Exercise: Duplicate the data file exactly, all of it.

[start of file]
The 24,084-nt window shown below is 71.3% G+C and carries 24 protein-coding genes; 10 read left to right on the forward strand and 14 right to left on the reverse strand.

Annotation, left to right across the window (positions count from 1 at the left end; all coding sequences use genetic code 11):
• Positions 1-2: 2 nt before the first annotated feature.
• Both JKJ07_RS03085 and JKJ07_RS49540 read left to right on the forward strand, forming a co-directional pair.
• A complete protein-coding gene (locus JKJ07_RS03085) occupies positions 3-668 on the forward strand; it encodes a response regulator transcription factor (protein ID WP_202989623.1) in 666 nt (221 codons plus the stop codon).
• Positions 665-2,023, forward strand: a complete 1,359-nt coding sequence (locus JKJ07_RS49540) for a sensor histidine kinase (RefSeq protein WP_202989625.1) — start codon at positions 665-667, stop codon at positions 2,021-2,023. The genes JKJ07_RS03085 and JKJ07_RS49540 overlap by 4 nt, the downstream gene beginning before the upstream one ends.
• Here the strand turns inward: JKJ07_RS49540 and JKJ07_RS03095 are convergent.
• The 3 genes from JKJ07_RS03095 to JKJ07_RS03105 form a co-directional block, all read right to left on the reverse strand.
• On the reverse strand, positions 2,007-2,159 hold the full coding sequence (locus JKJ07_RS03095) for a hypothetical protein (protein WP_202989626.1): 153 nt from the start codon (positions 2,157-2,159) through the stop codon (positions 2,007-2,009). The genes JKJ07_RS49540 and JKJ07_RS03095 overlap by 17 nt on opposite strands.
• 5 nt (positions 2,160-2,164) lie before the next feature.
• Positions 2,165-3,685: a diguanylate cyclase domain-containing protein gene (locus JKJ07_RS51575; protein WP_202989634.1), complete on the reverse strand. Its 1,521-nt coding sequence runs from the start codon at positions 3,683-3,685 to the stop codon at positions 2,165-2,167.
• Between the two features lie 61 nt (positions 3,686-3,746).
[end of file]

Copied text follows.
The 24,084-nt window shown below is 71.3% G+C and carries 24 protein-coding genes; 10 read left to right on the forward strand and 14 right to left on the reverse strand.

Annotation, left to right across the window (positions count from 1 at the left end; all coding sequences use genetic code 11):
• Positions 1-2: 2 nt before the first annotated feature.
• Both JKJ07_RS03085 and JKJ07_RS49540 read left to right on the forward strand, forming a co-directional pair.
• A complete protein-coding gene (locus JKJ07_RS03085) occupies positions 3-668 on the forward strand; it encodes a response regulator transcription factor (protein ID WP_202989623.1) in 666 nt (221 codons plus the stop codon).
• Positions 665-2,023, forward strand: a complete 1,359-nt coding sequence (locus JKJ07_RS49540) for a sensor histidine kinase (RefSeq protein WP_202989625.1) — start codon at positions 665-667, stop codon at positions 2,021-2,023. The genes JKJ07_RS03085 and JKJ07_RS49540 overlap by 4 nt, the downstream gene beginning before the upstream one ends.
• Here the strand turns inward: JKJ07_RS49540 and JKJ07_RS03095 are convergent.
• The 3 genes from JKJ07_RS03095 to JKJ07_RS03105 form a co-directional block, all read right to left on the reverse strand.
• On the reverse strand, positions 2,007-2,159 hold the full coding sequence (locus JKJ07_RS03095) for a hypothetical protein (protein WP_202989626.1): 153 nt from the start codon (positions 2,157-2,159) through the stop codon (positions 2,007-2,009). The genes JKJ07_RS49540 and JKJ07_RS03095 overlap by 17 nt on opposite strands.
• 5 nt (positions 2,160-2,164) lie before the next feature.
• Positions 2,165-3,685: a diguanylate cyclase domain-containing protein gene (locus JKJ07_RS51575; protein WP_202989634.1), complete on the reverse strand. Its 1,521-nt coding sequence runs from the start codon at positions 3,683-3,685 to the stop codon at positions 2,165-2,167.
• Between the two features lie 61 nt (positions 3,686-3,746).